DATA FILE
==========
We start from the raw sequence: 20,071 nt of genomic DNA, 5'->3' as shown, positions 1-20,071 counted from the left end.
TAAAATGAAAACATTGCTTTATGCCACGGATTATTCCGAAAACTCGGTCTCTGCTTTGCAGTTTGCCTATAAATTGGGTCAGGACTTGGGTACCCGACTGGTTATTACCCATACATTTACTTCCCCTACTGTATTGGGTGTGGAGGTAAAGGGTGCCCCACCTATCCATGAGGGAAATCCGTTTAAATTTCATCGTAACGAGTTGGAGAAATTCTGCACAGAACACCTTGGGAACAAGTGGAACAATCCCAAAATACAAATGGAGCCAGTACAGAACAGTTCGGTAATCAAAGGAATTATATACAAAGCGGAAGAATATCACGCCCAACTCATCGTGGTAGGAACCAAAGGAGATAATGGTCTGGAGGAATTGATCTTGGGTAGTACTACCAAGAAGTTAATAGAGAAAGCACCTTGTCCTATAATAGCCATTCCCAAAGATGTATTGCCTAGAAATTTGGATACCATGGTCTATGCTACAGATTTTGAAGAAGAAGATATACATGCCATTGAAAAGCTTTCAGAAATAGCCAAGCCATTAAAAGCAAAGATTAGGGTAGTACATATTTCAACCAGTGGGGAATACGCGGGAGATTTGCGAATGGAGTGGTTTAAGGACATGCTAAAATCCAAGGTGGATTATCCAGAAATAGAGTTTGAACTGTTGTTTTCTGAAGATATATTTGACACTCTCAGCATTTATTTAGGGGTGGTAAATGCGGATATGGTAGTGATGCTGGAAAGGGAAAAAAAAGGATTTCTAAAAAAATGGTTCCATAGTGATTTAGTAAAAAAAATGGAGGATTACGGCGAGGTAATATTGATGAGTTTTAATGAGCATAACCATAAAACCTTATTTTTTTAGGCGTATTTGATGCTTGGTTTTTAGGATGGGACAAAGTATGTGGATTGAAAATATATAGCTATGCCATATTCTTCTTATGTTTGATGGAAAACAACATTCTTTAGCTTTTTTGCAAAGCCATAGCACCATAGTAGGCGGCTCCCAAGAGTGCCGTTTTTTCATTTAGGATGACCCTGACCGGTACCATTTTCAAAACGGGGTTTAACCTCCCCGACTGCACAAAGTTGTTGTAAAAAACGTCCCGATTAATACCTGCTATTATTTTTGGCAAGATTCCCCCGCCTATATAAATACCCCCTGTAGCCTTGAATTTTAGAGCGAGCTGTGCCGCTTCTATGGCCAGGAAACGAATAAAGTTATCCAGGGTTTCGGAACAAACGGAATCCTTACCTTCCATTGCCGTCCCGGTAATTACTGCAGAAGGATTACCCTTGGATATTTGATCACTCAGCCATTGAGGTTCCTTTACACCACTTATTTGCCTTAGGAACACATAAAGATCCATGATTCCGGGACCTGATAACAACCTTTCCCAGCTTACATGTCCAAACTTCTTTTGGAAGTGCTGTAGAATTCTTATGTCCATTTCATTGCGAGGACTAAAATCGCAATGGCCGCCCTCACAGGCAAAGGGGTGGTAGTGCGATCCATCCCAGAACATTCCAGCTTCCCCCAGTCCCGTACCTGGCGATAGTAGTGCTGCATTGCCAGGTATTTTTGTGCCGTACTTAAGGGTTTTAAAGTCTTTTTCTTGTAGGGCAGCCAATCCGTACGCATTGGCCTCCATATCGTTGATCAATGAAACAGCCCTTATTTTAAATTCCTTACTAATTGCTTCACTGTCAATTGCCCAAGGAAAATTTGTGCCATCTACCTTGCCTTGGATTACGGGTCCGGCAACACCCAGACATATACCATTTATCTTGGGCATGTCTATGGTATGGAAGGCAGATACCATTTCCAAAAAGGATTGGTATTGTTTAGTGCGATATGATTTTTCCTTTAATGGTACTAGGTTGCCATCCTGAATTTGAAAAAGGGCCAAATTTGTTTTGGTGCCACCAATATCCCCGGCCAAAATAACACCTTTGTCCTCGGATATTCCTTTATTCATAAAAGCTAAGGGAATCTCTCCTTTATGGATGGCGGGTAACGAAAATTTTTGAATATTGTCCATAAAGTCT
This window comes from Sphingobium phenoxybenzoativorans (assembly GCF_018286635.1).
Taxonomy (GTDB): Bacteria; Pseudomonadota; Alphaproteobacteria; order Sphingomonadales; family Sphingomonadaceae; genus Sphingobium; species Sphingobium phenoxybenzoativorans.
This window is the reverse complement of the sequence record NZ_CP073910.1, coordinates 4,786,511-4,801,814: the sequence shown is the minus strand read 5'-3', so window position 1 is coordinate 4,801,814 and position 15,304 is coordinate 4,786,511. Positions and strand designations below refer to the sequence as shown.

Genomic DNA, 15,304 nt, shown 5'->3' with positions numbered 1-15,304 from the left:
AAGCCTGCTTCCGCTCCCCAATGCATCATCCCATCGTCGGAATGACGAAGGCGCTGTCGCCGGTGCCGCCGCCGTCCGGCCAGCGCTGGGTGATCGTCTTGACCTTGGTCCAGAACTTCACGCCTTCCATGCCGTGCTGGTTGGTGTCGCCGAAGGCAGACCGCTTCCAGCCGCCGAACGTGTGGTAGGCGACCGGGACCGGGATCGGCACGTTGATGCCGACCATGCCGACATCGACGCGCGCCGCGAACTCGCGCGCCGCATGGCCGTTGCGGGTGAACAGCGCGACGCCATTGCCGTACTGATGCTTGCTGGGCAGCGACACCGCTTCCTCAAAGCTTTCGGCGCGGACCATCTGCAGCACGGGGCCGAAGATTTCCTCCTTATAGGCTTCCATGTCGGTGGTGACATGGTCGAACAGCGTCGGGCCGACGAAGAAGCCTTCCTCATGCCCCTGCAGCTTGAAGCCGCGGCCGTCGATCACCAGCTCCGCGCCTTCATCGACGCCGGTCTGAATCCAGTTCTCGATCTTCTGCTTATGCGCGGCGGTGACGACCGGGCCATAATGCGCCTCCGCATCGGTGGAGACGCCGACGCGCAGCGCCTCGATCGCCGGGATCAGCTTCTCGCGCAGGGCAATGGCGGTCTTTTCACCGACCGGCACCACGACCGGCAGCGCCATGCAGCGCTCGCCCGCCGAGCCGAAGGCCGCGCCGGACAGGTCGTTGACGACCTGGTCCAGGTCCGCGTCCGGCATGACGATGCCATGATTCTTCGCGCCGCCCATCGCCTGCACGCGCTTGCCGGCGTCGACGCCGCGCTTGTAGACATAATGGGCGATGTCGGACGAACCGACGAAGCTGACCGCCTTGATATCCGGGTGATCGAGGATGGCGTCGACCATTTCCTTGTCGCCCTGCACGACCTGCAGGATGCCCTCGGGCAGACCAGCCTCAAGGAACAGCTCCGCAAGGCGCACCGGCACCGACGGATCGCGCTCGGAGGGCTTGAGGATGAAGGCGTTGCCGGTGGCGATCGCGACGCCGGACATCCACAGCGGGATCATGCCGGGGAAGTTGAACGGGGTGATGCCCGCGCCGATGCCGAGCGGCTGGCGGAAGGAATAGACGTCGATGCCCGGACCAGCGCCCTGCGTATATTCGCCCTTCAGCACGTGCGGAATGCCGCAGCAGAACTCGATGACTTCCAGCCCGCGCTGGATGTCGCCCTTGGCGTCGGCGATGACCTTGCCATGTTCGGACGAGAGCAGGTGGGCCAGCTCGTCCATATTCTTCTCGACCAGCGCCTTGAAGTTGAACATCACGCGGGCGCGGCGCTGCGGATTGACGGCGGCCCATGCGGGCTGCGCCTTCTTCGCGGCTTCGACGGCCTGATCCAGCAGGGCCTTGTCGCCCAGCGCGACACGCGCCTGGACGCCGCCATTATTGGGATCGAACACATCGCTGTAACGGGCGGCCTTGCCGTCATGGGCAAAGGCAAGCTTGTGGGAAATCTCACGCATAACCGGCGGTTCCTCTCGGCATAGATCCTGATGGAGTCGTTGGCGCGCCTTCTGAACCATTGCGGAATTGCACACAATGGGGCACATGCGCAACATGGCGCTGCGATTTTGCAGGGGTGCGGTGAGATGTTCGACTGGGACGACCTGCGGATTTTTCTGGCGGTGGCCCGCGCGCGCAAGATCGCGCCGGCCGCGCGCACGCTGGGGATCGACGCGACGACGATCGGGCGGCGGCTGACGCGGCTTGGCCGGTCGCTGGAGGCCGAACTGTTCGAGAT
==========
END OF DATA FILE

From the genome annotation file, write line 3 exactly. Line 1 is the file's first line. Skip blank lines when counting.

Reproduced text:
This window comes from Sphingobium phenoxybenzoativorans (assembly GCF_018286635.1).